Friday, October 17, 2014

Publishing Industry News

This week's publishing news and industry blogs post covers 10/3-10/17.

Publishing News

Canadian authors are also feeling the pinch in the Amazon-Hachette battle.

Hachette launches a portal for authors and agents, a place where authors and agents can access sales data and make communication easier.

 Nook pairs up with 3M Library systems, with Barnes & Noble donating Nooks that libraries can lend to patrons without e-readers. These devices will have access to 3M Cloud Library Collection.

Amazon's crowdsourcing publishing program gets a name: KindleScout.

Amazon plans to open two retail shops in California to test Kindle projects and sell books. If they do well, there may be more in the future.

The latest version of Adobe Digital Editions has been found to be collecting and transmitting unencrypted user data, including user ID, device ID, IP address, duration books are read, and percentage of each book read. Adobe responds to concerns about this user privacy issue, noting that all data collection "is in line with the end user license agreement and the Adobe Privacy Policy," and also that they are working on an update to address the issue [apparently offering encryption for transmitted user data; I was unable to find a description of the exact nature of the update, though]. Publishers Weekly offers some more links and an explanation for the topic.

Industry Blogs

QueryTracker's Publishing Pulse for 10/10.

Victoria Strauss warns not to fall for companies that offer to file copyright for you, for a hefty fee, when you can easily do it yourself for $35. Even ones that actually do what they claim (register your copyright for you in your own name) are a ripoff. (I've done registered a copyright myself. Yes, it's easy.) She offers as well other useful free things, such as an example official DMCA take-down notice (for if someone steals and posts your work without your permission) and a link to where you can go to register your copyright.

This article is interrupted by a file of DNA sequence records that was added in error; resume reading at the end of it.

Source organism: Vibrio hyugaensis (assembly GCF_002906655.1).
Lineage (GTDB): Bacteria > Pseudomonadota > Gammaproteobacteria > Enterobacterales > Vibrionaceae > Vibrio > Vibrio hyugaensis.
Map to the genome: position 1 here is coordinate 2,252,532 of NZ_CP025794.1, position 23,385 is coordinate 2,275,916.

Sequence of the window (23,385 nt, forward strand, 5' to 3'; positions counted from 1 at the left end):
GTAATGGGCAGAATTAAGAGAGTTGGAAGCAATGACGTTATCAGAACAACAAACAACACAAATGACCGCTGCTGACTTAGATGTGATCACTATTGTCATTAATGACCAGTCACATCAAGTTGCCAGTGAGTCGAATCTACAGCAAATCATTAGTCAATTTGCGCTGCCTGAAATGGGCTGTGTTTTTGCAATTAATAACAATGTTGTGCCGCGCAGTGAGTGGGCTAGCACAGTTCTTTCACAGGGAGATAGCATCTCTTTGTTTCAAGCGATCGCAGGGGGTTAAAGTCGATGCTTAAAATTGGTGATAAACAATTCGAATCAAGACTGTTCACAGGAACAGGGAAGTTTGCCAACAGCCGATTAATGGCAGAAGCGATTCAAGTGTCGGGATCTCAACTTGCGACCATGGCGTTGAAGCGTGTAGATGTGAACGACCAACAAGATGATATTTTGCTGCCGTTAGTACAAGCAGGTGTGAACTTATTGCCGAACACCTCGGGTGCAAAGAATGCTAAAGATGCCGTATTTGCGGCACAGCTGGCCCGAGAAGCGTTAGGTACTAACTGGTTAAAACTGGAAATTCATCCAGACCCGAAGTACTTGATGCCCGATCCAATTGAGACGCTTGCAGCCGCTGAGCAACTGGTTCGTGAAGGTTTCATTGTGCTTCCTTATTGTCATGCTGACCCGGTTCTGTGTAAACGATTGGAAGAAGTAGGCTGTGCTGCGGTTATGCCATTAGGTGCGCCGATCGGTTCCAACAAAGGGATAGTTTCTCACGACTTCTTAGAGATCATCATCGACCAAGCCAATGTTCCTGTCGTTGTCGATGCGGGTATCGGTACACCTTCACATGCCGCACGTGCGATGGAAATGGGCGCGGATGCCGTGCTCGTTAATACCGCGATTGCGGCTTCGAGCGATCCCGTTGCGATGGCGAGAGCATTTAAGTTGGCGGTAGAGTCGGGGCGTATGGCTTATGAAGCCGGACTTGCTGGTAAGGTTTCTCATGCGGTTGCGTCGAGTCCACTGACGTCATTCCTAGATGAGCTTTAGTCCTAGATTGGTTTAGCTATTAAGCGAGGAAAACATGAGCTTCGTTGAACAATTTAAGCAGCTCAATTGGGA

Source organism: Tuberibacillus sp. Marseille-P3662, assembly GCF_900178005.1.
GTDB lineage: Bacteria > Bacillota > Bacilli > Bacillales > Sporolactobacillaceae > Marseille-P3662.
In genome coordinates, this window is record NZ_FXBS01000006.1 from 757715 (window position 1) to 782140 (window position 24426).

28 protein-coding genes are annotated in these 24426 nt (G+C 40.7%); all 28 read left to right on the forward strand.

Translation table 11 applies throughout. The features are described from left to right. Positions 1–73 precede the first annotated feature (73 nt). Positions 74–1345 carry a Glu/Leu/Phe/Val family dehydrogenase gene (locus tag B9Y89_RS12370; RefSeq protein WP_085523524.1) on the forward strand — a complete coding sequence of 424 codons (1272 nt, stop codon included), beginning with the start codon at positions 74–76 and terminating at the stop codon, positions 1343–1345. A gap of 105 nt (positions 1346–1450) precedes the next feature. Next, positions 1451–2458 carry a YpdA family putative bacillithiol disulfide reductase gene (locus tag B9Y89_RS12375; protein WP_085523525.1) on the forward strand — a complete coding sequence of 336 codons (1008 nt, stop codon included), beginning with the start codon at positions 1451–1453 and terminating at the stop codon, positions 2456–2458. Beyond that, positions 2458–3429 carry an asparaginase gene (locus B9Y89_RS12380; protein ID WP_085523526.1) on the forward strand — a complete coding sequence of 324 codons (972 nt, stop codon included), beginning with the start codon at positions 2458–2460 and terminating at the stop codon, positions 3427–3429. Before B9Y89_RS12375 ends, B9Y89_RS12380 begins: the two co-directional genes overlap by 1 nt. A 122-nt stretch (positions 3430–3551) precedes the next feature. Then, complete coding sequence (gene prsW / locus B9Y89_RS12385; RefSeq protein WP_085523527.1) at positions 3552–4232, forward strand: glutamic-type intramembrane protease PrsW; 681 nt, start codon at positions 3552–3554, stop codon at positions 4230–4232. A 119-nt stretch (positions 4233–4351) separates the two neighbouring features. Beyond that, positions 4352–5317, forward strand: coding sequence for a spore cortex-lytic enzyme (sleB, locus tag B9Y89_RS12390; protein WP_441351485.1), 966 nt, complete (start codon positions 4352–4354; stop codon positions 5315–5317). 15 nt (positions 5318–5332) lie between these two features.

Agent Janet Reid answers questions and gives advice. For example, don't make these ten common social media promotion errors, like including links that don't work yet. She offers four phrases that turned her off queries, and how to write them better. And explains what it means to write with rhythm, looking at sentence length versus position in paragraph (and a followup explaining the math). Also, another post looking at ideal word count range and genre. What if you're writing two genres--will an agent be okay with you self-publishing the one they don't want? (Depends on the agent; also, don't be so sure your agent won't want the other genre, or won't call in a co-agent, if you are willing to traditionally publish it. Agents aren't always one-trick ponies.) If you pitched to an agent who requested a full, but later decided you wanted a different agent at the agency based on sales, is it okay to send it to the second agent? (Do it right and be polite; you may be shooting yourself in your own foot otherwise. Also, think hard about the assumptions you're making.)

On the Futuristic, Fantasy, and Paranormal blog: Considering self-publishing? Author Tameri Etherton shares some of the issues and technical problems she faced on the way, giving a good idea of what a self-publisher has to think about. Also, author Nancy Gideon explains considerations of doing blog tours to have the greatest effect, and gives a ballpark figure for cost and what to look at if you're thinking about hiring a blog tour company.

On the Books & Such blog, agent Rachelle Gardner shares 6 tools to make your life easier, from Hootsuite to Audible. Agent Janet Grant explains how to make your book cover stand out (in a good way). And agent Mary Keeley offers suggestions on timing your book promotions around the release of your new book.

Agent Jessica Faust of the BookEnds Literary Agency introduces herself, agent Kim Lionetti, and agent Jessica Alvarez, and explains what each of them are looking for.

Publishers Weekly looks at the costs and gains, in both jobs and money, of mergers and "restructurings" of traditional publishers.

Publishers, when interviewed by Publishers Weekly, express opinions about Amazon's trial retail stores, most seeming it as a strategic business move worth watching.

Author Jim Hines posts his opinion about the Kindle Scout program, and decides he wouldn't recommend it, explaining his reasoning.

An editor at The New York Times writes an opinion piece that looks at the coverage of the Amazon-Hachette battle.

The Compound Interest posts a chemistry-based infographic explaining what causes that distinctive smell of print books [link goes to pdf of the infographic].

What publishing news have you encountered in the past two weeks?

No comments:

Post a Comment